Top Brazilian Trade Balances

Rio de janeiro

Rio de Janeiro

Brazil’s overall trade surplus for all products equaled US$58.7 billion in 2018, up by 96.9% from its $29.8 billion surplus in 2011. Year over year, the $58.7 billion in black ink in 2018 reflects a -12.4% setback from its $67 billion surplus that Brazil generated for 2017.

Food products including soya beans, sugar, chicken, corn and frozen beef were major factors behind Brazil’s highest trade surpluses by product.

China and the Netherlands placed first and second respectively among trade partners from which Brazil generated the highest positive trade balances.

Top Brazilian Trade Balances by Product and Country

Product+

The following 10 leading products generated a surplus subtotal of $113.2 billion for Brazil in its global trade during 2018. Metrics listed below highlight Brazil’s strongest competitive advantages over worldwide trading partners in terms of commodities.

  1. Soya beans: US$33.1 billion (Up 103.1% since 2011)
  2. Iron ores, concentrates: $20.2 billion (Down -51.7%)
  3. Crude oil: $20.1 billion (Up 167%)
  4. Chemical woodpulp (non-dissolving): $7.8 billion (Up 82.6%)
  5. Soya-bean oil-cake, other solid residues: $6.7 billion (Up 17.7%)
  6. Sugar (cane or beet): $6.5 billion (Down -56.3%)
  7. Poultry meat: $6 billion (Down -17.1%)
  8. Frozen beef: $4.4 billion (Up 30.7%)
  9. Coffee: $4.3 billion (Down -46%)
  10. Corn: $4 billion (Up 53.8%)

Leading increases for Brazil’s product surpluses from 2011 to 2018 were crude oil (up 167%), soya beans (up 103.1%), non-dissolving chemical woodpulp (up 82.6%), corn (up 53.8%) then frozen beef (up 30.7%).

Product-

The 10 major products below accumulated a deficit subtotal of -$40.9 billion for Brazil in international trade during 2018. Brazil exhibited the severest competitive disadvantages in terms of red ink from exporting and importing the following goods.

  1. Processed petroleum oils: -US$8.7 billion (Down -30.8% since 2011)
  2. Integrated circuits/microassemblies: -$4.5 billion (Up 8.3%)
  3. Phone system devices including smartphones: -$4 billion (Up 12.2%)
  4. Light vessels, fire boats, floating docks: -$3.9 billion (Reversing a $1 billion surplus)
  5. Petroleum gases: -$3.69 billion (Down -18.6%)
  6. Automobile parts/accessories: -$3.66 billion (Up 57%)
  7. Coal, solid fuels made from coal: -$3.4 billion (Down -21.2%)
  8. Blood fractions (including antisera): -$3.2 billion (Up 25.7%)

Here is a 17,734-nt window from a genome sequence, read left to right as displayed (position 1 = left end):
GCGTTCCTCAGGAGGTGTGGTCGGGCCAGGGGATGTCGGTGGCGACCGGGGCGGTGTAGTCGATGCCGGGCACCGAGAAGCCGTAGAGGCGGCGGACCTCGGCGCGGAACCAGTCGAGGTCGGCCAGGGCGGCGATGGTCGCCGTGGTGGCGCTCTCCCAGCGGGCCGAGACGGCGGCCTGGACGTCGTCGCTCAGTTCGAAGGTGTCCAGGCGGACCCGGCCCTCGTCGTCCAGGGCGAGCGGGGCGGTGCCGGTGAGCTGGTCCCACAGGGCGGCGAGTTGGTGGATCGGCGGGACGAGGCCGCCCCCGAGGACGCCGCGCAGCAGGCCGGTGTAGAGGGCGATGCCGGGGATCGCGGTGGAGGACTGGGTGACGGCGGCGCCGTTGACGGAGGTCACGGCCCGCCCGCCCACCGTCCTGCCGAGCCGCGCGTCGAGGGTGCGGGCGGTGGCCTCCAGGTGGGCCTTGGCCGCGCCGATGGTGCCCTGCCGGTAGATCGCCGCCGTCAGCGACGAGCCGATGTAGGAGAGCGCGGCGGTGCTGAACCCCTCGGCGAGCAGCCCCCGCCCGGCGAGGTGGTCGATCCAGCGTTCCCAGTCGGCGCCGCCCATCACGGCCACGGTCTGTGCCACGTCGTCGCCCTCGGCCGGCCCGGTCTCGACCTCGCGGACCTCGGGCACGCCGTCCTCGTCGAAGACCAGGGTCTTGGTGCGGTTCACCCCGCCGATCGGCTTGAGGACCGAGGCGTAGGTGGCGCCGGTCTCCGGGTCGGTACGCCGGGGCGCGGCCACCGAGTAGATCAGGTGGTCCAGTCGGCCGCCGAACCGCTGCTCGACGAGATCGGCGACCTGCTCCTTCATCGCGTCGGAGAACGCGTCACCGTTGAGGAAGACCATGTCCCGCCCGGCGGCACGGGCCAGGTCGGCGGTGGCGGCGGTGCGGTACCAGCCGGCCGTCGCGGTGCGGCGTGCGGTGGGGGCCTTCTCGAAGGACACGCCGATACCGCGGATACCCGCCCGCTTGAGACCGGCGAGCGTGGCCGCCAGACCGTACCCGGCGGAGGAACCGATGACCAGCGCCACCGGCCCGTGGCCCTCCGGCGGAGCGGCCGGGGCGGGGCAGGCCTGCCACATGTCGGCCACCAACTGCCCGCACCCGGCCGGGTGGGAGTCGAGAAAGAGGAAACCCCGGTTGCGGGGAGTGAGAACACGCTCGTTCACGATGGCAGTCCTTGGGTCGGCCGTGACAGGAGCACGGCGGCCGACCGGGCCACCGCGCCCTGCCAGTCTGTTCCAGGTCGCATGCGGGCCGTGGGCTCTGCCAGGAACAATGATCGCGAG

9. Potassic fertilizers: -$3.1 billion (Down -11.1%)
  10. Packaged insecticides/fungicides/herbicides: -$2.7 billion (Up 78.5%)

Excluding the high capital cost light vessels, fire boats and floating docks category, Brazil’s red ink in global trade expanded at the fastest pace for the following products: packaged insecticides, fungicides and herbicides (up 78.5%), automobile parts or accessories (up 57%), blood fractions including antisera (up 25.7%) and phone system devices including smartphones (up 12.2%)

The greatest decrease in product deficits belongs to refined petroleum oils via its -30.8% reduction.

Country+

In 2018, Brazil earned a surplus subtotal worth $60.9 billion with the following 10 trading partners.

  1. China: US$29.5 billion (Up 155.8% since 2011)
  2. Netherlands: $11.4 billion (Up 0.04%)
  3. Argentina: $3.9 billion (Down -32.8%)
  4. Chile: $3 billion (Up 245.2%)
  5. Singapore: $2.9 billion (Up 49.4%)
  6. Iran: $2.22 billion (Down -3%)
  7. Spain: $2.21 billion (Up 57.1%)
  8. Hong Kong: $2 billion (Up 66%)
  9. Panama: $1.9 billion (Up 380.7%)
  10. Egypt: $1.86 billion (Down -18.2%)

Seven top Brazilian trade surpluses expanded since 2011 led by Panama (up 380.7%), Chile (up 245.2%), China (up 155.8%) and Hong Kong (up 66%).

Meanwhile, both Brazil’s red ink shrank in trade with Argentina (down -32.8%), Egypt (down -18.2%) and Iran (down -3%).

Country-

Brazil experienced a deficit with 47 of its export customers during 2018. The following 10 trade partners created a -$17 billion deficit subtotal from Brazil’s exchange of exports and imports on international markets.

  1. Germany: -US$5.3 billion (Down -13.5% since 2011)
  2. South Korea: -$1.9 billion (Down -64%)
  3. Russia: -$1.7 billion (Reversing a $1.3 billion surplus)
  4. Switzerland: -$1.43 billion (Up 19.4%)
  5. Algeria: -$1.41 billion (Down -14%)
  6. France: -$1.3 billion (Up 16.2%)
  7. Taiwan: -$1 billion (Down -13.3%)
  8. Nigeria: -$964.2 million (Down -86.6%)
  9. Italy: -$962.4 million (Up 22.1%)
  10. Austria: -$904.1 million (Down -14.1%)

Brazil’s top county-specific trade deficits in 2018 compared to 2011 grew at the fastest percentage pace with Italy (up 22.1%), Switzerland (up 19.4%) and France (up 16.2%).

Brazil trimmed the size of its negative trade balances with six of its top partners led by Nigeria (down -86.6%), South Korea (down -64%) and Austria (down -14.1%).

See also Brazil’s Top 10 Imports, Brazil’s Top Trade Partners, Brazil’s Top 10 Exports and Brazil’s Top 10 Major Export Companies

Research Sources:
Trade Map, International Trade Centre. Accessed on January 21, 2019

Investopedia, Net Exports Definition. Accessed on January 21, 2019

The World Factbook, Field Listing: World, Central Intelligence Agency. Accessed on January 21, 2019

Wikipedia, Economy of Brazil. Accessed on January 21, 2019